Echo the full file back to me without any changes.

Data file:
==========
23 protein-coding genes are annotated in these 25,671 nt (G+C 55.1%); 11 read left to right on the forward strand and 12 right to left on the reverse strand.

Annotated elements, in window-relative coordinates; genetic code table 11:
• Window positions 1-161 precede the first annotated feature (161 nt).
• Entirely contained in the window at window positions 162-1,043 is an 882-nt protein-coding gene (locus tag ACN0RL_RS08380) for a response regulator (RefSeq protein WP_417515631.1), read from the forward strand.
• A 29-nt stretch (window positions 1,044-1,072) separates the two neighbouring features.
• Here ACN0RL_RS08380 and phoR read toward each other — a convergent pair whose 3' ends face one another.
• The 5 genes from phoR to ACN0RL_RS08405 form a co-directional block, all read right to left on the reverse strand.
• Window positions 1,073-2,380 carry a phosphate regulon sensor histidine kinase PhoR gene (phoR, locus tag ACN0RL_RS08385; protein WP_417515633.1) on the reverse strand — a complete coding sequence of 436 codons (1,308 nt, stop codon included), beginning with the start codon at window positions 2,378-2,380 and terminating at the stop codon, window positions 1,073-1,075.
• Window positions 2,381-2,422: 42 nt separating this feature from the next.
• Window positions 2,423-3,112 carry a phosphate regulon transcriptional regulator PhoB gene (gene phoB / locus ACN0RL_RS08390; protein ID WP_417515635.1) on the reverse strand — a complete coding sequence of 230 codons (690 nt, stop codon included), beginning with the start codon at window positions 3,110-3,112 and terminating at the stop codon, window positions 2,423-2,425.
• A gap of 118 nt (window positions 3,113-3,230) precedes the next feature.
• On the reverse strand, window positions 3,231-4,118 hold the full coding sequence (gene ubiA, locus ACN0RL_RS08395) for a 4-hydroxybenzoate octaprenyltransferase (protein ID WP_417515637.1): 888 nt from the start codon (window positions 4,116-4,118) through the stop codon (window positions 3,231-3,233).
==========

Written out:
23 protein-coding genes are annotated in these 25,671 nt (G+C 55.1%); 11 read left to right on the forward strand and 12 right to left on the reverse strand.

Annotated elements, in window-relative coordinates; genetic code table 11:
• Window positions 1-161 precede the first annotated feature (161 nt).
• Entirely contained in the window at window positions 162-1,043 is an 882-nt protein-coding gene (locus tag ACN0RL_RS08380) for a response regulator (RefSeq protein WP_417515631.1), read from the forward strand.
• A 29-nt stretch (window positions 1,044-1,072) separates the two neighbouring features.
• Here ACN0RL_RS08380 and phoR read toward each other — a convergent pair whose 3' ends face one another.
• The 5 genes from phoR to ACN0RL_RS08405 form a co-directional block, all read right to left on the reverse strand.
• Window positions 1,073-2,380 carry a phosphate regulon sensor histidine kinase PhoR gene (phoR, locus tag ACN0RL_RS08385; protein WP_417515633.1) on the reverse strand — a complete coding sequence of 436 codons (1,308 nt, stop codon included), beginning with the start codon at window positions 2,378-2,380 and terminating at the stop codon, window positions 1,073-1,075.
• Window positions 2,381-2,422: 42 nt separating this feature from the next.
• Window positions 2,423-3,112 carry a phosphate regulon transcriptional regulator PhoB gene (gene phoB / locus ACN0RL_RS08390; protein ID WP_417515635.1) on the reverse strand — a complete coding sequence of 230 codons (690 nt, stop codon included), beginning with the start codon at window positions 3,110-3,112 and terminating at the stop codon, window positions 2,423-2,425.
• A gap of 118 nt (window positions 3,113-3,230) precedes the next feature.
• On the reverse strand, window positions 3,231-4,118 hold the full coding sequence (gene ubiA, locus ACN0RL_RS08395) for a 4-hydroxybenzoate octaprenyltransferase (protein ID WP_417515637.1): 888 nt from the start codon (window positions 4,116-4,118) through the stop codon (window positions 3,231-3,233).